I don't think we'll be getting 80/1 about Bryson Dechambeau for too much longer and after pulverising the Par 72s at Puerto Rico last week, I think a confident DeChambeau will love the test at the GC of Houston where plenty of course debutants have contended and even won in the past. A deep thinker, since returning to a standard putting stroke Bryson has finished 27th at Copperhead - he was 8th after 36 holes - and a fist-pumping 2nd in Puerto Rico last week where he made 23 Birdies (top 6 for scoring) and only 5 Bogeys. The par-5s yielded -11 for DeChambeau who was extremely aggressive with his 2nd shot approaches and undoubtedly his reversal back to his old putting stroke is bringing rewards. 21st at Augusta on debut 51 weeks ago must motivate for this week and remember he finished 4th at Harbour Town and 15th at the U.S. Open last term before winning the DAP Championship on the web.com Tour to gain instant promotion onto the main Tour. RESULT: T44
I'll also have a dabble with a couple of longer shots at a tournament where we know crazy winners can and do happen:
Texan Ryan Palmer loves a home game and despite a very poor period of play he ranks 7th in this week's Published Predictor Model. Palmer, who co-led at PGA National after 36 holes last time out, loves to play in his home state: top 5s and top 10s abound for Ryan across TPC San Antonio, TPC Four Seasons and his home course of Colonial. Statistically Palmer sits 9th in Going for the Green and 48th in Proximity from 150 to 175 yards, which are 2 key statistics for the GC of Houston. 7th here in 2014, wind and a soft course are the kind of conditions where Ryan truly comes to the fore. RESULT: MC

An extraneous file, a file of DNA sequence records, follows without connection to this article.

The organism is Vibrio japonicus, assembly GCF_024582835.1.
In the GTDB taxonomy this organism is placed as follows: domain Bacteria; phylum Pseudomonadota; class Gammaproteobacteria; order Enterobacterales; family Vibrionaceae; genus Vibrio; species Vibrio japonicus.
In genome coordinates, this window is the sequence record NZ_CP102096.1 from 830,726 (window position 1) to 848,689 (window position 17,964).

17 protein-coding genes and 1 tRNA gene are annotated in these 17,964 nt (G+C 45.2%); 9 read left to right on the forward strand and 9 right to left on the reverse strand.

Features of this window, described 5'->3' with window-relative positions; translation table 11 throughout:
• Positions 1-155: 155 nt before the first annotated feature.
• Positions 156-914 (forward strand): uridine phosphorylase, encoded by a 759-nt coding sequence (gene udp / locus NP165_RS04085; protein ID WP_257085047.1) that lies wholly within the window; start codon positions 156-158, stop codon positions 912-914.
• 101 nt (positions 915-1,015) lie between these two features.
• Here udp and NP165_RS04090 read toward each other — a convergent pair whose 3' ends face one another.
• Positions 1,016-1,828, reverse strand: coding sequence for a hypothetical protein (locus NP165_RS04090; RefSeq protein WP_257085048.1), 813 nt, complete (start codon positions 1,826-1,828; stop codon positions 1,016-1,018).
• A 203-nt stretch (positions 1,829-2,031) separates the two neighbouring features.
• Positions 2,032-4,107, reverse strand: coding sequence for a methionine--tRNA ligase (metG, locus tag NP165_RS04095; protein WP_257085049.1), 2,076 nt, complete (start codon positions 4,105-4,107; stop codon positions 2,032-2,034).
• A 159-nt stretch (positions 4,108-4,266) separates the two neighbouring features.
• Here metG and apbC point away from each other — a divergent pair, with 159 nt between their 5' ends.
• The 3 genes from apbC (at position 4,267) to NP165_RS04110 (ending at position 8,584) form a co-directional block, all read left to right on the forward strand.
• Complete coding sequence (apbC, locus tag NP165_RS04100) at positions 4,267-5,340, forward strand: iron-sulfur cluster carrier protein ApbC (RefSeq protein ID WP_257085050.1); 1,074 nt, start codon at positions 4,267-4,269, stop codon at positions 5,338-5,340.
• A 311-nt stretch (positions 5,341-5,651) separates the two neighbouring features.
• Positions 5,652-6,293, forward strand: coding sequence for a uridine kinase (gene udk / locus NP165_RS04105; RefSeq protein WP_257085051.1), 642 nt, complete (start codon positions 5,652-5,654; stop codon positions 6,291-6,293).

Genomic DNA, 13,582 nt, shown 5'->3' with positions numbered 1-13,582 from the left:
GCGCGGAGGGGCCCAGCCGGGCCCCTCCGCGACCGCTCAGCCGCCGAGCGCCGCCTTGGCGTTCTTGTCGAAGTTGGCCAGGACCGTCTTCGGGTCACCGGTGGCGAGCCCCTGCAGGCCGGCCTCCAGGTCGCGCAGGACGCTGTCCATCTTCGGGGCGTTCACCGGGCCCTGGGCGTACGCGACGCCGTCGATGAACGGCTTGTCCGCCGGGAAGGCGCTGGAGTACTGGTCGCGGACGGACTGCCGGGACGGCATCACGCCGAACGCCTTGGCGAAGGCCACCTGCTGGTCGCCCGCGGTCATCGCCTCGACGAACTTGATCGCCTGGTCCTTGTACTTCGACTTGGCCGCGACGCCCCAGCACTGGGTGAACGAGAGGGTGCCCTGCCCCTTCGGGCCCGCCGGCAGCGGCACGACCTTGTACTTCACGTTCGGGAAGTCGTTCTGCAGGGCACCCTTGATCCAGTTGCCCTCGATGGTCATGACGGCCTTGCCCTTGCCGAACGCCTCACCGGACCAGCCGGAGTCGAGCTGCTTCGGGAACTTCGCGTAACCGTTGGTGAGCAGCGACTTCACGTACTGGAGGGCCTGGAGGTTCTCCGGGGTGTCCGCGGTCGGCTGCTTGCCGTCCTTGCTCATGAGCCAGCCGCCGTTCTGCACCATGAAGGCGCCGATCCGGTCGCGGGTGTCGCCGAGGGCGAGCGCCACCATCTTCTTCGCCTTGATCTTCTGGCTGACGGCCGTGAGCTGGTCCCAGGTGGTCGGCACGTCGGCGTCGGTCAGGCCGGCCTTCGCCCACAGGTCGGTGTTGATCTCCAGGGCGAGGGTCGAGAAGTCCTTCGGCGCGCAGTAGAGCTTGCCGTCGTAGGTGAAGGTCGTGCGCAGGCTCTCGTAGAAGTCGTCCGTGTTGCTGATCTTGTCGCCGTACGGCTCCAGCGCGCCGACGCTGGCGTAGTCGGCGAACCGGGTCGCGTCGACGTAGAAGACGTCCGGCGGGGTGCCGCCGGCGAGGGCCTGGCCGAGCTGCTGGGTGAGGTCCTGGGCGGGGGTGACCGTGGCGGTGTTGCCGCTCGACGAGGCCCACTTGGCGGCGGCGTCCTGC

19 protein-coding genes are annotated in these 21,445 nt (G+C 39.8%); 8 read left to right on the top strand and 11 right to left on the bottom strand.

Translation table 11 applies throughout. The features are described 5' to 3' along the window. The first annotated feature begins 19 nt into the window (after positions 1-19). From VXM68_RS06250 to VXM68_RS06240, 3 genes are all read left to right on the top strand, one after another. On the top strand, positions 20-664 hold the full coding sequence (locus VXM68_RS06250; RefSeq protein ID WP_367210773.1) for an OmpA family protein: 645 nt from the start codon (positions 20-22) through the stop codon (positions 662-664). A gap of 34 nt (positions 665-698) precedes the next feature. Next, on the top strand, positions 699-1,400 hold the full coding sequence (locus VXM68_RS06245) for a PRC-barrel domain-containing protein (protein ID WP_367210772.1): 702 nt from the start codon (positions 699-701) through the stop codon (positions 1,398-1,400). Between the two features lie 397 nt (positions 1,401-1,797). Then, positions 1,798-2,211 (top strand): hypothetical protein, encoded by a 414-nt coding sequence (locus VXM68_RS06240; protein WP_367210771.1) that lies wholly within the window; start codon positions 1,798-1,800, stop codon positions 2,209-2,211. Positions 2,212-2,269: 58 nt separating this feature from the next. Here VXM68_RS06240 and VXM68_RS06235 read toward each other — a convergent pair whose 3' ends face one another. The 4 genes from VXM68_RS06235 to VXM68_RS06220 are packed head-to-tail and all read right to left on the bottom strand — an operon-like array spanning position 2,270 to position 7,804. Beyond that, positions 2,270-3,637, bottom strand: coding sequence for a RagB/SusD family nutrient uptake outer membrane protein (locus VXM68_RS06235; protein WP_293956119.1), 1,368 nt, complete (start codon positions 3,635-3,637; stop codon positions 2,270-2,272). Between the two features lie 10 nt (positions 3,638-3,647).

Bud Cauley has always been an aggressive sort whose tee-to-green game can be very effective. He performs better at low-scoring tests and his record here reads 8th in 2012 (on debut) and 16th in 2013. He has a strong enough record in Texas with 18th at TPC San Antonio, 14th and 21st at Colonial and a strong 4th at TPC Four Seasons last May. 4 pay cheques in the past 5 tournaments - including 27th at PGA National - has been a consistent haul and again he excelled himself on a resort course back in January when finishing 3rd at the CareerBuilder Challenge hosted at PGA West. A talented player who seems to get along with the course this week and who has 9 top-5 finishes to his name on the PGA Tour - this price seems attractive to me. RESULT: MC